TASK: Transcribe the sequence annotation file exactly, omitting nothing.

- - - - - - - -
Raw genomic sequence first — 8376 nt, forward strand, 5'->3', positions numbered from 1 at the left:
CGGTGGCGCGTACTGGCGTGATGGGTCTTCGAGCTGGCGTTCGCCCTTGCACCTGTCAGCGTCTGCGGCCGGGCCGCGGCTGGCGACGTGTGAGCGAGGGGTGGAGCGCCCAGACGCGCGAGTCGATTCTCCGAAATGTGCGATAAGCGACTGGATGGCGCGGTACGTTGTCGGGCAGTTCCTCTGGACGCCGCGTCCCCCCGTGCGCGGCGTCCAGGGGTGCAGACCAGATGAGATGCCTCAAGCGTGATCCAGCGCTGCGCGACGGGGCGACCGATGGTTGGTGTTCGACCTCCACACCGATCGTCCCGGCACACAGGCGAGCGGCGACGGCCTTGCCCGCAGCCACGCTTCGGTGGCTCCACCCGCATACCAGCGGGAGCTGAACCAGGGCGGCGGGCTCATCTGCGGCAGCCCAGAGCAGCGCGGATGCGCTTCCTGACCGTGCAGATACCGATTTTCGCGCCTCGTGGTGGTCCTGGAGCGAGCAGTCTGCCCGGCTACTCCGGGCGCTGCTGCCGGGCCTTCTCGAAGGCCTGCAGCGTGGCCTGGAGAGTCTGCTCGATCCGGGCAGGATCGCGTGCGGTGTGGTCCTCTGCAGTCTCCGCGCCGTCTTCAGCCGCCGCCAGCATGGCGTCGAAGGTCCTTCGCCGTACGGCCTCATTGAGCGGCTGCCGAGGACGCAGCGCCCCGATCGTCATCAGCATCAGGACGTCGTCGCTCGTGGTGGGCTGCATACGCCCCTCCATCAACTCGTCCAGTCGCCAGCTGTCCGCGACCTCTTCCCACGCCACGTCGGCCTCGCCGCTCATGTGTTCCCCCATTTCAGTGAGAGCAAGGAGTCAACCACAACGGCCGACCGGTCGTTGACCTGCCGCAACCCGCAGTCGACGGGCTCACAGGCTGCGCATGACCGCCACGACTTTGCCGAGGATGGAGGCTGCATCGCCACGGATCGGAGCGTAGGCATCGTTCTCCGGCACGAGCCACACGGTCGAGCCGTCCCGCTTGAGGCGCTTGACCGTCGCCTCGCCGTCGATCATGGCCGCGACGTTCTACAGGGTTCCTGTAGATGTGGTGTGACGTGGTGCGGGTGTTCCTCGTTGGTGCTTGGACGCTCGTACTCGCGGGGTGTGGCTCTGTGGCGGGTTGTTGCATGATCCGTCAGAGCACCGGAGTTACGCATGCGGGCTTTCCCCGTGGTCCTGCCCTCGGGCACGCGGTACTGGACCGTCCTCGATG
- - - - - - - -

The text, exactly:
Raw genomic sequence first — 8376 nt, forward strand, 5'->3', positions numbered from 1 at the left:
CGGTGGCGCGTACTGGCGTGATGGGTCTTCGAGCTGGCGTTCGCCCTTGCACCTGTCAGCGTCTGCGGCCGGGCCGCGGCTGGCGACGTGTGAGCGAGGGGTGGAGCGCCCAGACGCGCGAGTCGATTCTCCGAAATGTGCGATAAGCGACTGGATGGCGCGGTACGTTGTCGGGCAGTTCCTCTGGACGCCGCGTCCCCCCGTGCGCGGCGTCCAGGGGTGCAGACCAGATGAGATGCCTCAAGCGTGATCCAGCGCTGCGCGACGGGGCGACCGATGGTTGGTGTTCGACCTCCACACCGATCGTCCCGGCACACAGGCGAGCGGCGACGGCCTTGCCCGCAGCCACGCTTCGGTGGCTCCACCCGCATACCAGCGGGAGCTGAACCAGGGCGGCGGGCTCATCTGCGGCAGCCCAGAGCAGCGCGGATGCGCTTCCTGACCGTGCAGATACCGATTTTCGCGCCTCGTGGTGGTCCTGGAGCGAGCAGTCTGCCCGGCTACTCCGGGCGCTGCTGCCGGGCCTTCTCGAAGGCCTGCAGCGTGGCCTGGAGAGTCTGCTCGATCCGGGCAGGATCGCGTGCGGTGTGGTCCTCTGCAGTCTCCGCGCCGTCTTCAGCCGCCGCCAGCATGGCGTCGAAGGTCCTTCGCCGTACGGCCTCATTGAGCGGCTGCCGAGGACGCAGCGCCCCGATCGTCATCAGCATCAGGACGTCGTCGCTCGTGGTGGGCTGCATACGCCCCTCCATCAACTCGTCCAGTCGCCAGCTGTCCGCGACCTCTTCCCACGCCACGTCGGCCTCGCCGCTCATGTGTTCCCCCATTTCAGTGAGAGCAAGGAGTCAACCACAACGGCCGACCGGTCGTTGACCTGCCGCAACCCGCAGTCGACGGGCTCACAGGCTGCGCATGACCGCCACGACTTTGCCGAGGATGGAGGCTGCATCGCCACGGATCGGAGCGTAGGCATCGTTCTCCGGCACGAGCCACACGGTCGAGCCGTCCCGCTTGAGGCGCTTGACCGTCGCCTCGCCGTCGATCATGGCCGCGACGTTCTACAGGGTTCCTGTAGATGTGGTGTGACGTGGTGCGGGTGTTCCTCGTTGGTGCTTGGACGCTCGTACTCGCGGGGTGTGGCTCTGTGGCGGGTTGTTGCATGATCCGTCAGAGCACCGGAGTTACGCATGCGGGCTTTCCCCGTGGTCCTGCCCTCGGGCACGCGGTACTGGACCGTCCTCGATG